Shares First Single “Shine Like A Friend” Today
Lyric Video Premieres at YouTube @ 10am Central Time
John Calvin Abney has announced his fifth studio album, Familiar Ground, which is due out November 20, 2020 on Black Mesa Records and available for pre-order / pre-save now HERE. The follow-up to his well-received 2019 LP Safe Passage, Familiar Ground was crafted piece by piece with assistance from longtime collaborator and fellow Tulsa-based singer/songwriter, John Moreland. Throughout the 9-song set, Abney mulls over just what it means to pass the time and fully experience our fleeting lives on earth.
The first preview of the album, “Shine Like A Friend,” is out today with a lyric video premiering via YouTube at 10am CT alongside a live chat with Abney. Of the track, he offers, “I wrote this song after a walk through my neighborhood when the sun makes everything gold before dusk. I thought about life drifting away like another twilight, and how connections with people can form landmarks or places of interest through relationships."
Abney serves as Moreland’s touring guitarist, and when the shows around Moreland’s new record were canceled in March due to the pandemic, Abney spent his extra time off the road writing the songs that would soon comprise Familiar Ground. He shaped each track using a ten-year-old iMac, writing on guitar, piano, and Mellotron, then sent them over to Moreland, who would add drums and bass. They bounced the songs back and forth remotely between their home studios, with Abney playing piano and synthesizers and composing the strings that lend the record a dreamy, expansive feel.
“I feel like I had spent years accidentally obscuring parts of who I am through constant work and now, every single day heading forward, I find out a little bit more about myself,” he explains. “Familiar Ground’s a good step towards that because I’ve found that the softer, more contemplative compositions speak more to me as a person than earlier records I’ve made with bombastic arrangements. Those don’t speak to me as I am now, but of course, these things can always change.”
Though Abney’s influences are far-reaching, from the Bohemian-Austrian poet Rainer Maria Rilke to contemporary peers like Laura Marling and Christian Lee Hutson to the surreal writing of Haruki Murakami, his art has the intimacy of a conversation with an old friend. Pulled by pangs of steel pedal guitar and buoyed by his gentle vocals, Familiar Ground often contemplates the acceptance of our own mortality, as well as the strength it takes for us to weather the storms of life. It’s the first album Abney has written since the passing of his father, and songs like “Evening Tide” proved to be difficult to compose as he aimed to help listeners feel comfortable with death: “I wanted to tell people that one’s memories of those people really allow them to thrive well past their transition.” While on album standout “When This Blows Over,” he paraphrases the beloved Irish poet Seamus Heaney, reminding us over a twangy soundscape that “We can summer together / if we can winter this.” Throughout the set, Abney manages to plumb the melancholic depths of existence while still imbuing the album with life-affirming optimism, ending on the upbeat, city pop-inspired “Tokyo City Rain,” which captures the vibe of Tokyo through found sound and bright, zippy synthesizers. With a sentiment that feels all too familiar since the world went into lockdown, he sings, “When I returned / it felt like a dream / tracing tall buildings / in the summer steam.”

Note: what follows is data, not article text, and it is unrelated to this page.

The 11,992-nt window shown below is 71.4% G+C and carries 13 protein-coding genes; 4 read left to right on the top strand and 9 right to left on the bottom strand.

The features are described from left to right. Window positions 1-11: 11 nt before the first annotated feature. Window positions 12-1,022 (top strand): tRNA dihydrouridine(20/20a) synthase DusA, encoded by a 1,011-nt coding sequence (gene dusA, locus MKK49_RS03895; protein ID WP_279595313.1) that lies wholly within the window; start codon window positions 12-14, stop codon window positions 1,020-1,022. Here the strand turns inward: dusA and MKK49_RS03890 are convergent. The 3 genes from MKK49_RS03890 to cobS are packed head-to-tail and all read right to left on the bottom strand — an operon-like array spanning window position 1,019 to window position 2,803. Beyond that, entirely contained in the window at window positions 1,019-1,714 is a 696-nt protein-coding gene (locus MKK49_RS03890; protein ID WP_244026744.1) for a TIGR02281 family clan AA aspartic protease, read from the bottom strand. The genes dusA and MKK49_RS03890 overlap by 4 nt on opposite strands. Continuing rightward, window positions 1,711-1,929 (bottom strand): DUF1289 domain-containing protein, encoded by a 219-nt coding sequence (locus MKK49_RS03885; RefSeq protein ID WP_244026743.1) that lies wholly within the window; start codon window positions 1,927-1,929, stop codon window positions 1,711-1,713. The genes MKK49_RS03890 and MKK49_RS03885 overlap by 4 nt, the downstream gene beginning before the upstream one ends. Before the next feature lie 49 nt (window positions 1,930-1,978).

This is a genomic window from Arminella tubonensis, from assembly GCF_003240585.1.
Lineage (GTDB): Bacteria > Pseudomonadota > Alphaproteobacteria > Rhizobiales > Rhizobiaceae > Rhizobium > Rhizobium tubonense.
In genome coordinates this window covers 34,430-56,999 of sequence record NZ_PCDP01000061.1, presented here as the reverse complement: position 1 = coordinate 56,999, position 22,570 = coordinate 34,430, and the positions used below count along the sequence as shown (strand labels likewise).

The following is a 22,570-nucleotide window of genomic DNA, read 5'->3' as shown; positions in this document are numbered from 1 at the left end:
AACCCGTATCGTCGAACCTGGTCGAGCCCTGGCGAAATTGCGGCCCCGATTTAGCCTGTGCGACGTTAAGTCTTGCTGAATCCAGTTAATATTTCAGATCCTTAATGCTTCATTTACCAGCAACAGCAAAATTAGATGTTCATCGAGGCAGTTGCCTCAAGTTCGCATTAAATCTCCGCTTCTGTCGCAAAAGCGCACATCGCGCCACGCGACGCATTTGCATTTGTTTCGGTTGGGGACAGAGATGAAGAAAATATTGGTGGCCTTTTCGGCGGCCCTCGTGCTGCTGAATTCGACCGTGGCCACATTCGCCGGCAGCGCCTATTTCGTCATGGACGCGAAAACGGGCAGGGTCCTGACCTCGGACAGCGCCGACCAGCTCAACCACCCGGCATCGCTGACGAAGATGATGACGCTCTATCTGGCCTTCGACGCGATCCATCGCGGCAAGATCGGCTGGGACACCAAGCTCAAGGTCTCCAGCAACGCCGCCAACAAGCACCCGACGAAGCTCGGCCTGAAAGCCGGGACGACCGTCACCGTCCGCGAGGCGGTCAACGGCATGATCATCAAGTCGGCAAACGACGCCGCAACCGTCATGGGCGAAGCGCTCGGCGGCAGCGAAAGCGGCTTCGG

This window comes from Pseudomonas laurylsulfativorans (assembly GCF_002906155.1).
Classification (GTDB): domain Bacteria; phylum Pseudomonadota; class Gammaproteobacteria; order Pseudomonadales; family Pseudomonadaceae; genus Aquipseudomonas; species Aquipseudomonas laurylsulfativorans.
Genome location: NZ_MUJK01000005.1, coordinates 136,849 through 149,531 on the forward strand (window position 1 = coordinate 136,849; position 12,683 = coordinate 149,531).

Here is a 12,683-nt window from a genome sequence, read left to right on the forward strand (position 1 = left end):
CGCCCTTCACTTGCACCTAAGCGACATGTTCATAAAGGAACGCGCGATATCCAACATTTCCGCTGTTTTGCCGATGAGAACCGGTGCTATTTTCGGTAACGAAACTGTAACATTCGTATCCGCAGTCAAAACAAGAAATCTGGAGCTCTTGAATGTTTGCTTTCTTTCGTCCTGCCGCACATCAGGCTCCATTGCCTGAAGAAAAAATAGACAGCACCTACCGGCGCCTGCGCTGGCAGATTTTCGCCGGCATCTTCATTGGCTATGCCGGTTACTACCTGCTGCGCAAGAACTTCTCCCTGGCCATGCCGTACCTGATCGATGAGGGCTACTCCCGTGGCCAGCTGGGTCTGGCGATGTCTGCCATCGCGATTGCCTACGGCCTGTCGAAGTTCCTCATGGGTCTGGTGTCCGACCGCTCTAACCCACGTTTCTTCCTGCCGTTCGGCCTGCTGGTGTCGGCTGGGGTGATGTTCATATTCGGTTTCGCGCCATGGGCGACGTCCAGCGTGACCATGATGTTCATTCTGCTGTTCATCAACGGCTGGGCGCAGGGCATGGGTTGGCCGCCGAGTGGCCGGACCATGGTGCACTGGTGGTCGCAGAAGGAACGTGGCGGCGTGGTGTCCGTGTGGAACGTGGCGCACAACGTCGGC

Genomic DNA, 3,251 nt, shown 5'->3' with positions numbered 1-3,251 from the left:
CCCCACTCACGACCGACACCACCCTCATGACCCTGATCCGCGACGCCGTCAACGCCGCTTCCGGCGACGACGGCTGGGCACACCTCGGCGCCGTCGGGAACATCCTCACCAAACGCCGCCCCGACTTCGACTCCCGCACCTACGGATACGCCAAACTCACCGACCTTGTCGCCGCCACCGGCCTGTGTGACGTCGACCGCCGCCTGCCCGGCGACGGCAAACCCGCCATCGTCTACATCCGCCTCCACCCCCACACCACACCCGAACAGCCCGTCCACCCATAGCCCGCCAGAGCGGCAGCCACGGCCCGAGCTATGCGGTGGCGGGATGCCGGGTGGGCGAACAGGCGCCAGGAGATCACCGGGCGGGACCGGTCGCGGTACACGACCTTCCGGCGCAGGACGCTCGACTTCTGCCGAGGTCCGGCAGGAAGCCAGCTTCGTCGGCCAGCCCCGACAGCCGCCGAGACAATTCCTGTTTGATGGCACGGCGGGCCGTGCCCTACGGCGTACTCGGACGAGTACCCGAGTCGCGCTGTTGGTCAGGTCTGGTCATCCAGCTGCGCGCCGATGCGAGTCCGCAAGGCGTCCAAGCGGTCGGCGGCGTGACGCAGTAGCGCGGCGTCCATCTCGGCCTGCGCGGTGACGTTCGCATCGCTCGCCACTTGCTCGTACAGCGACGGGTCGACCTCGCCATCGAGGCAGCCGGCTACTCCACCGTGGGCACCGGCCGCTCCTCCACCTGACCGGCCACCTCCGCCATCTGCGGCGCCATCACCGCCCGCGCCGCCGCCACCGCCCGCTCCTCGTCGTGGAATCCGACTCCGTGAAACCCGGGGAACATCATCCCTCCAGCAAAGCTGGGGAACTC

Familiar Ground follows 2019’s Safe Passage, which saw praise for Abney’s “gentle, contemplative compositions” (No Depression) and “woozily lush arrangements and classic pop turns” (Rolling Stone Country). His third album in three years, Abney has embarked on a new sonic journey since 2018’s Coyote landed him a spot on Rolling Stone’s “10 New Country Artists You Need to Know,” with Wide Open Country noting, "Abney’s brand of Americana isn’t deeply rooted in country-tinged crooners or twang. Rather, Abney delivers soft and elegant moments reminiscent of Beck’s Sea Change...Elliott Smith’s Either/Or." His 2015 debut, Better Luck, was ranked as the #1 Oklahoma album of the year by NPR’s KOSU station, while its follow-up, Far Cries and Close Calls, was deemed “the work of an omniscient poet who’s yet to achieve his greatest triumph” by now-defunct music blog Bucket Full of Nails.
Familiar Ground Tracklisting:
- When This Blows Over
- Shine Like a Friend
- I Don't Get Excited Much Anymore
- Evening Tide
- The Contractor
- Signs of Weather
- Showing up Late
- Familiar Ground
- Tokyo City Rain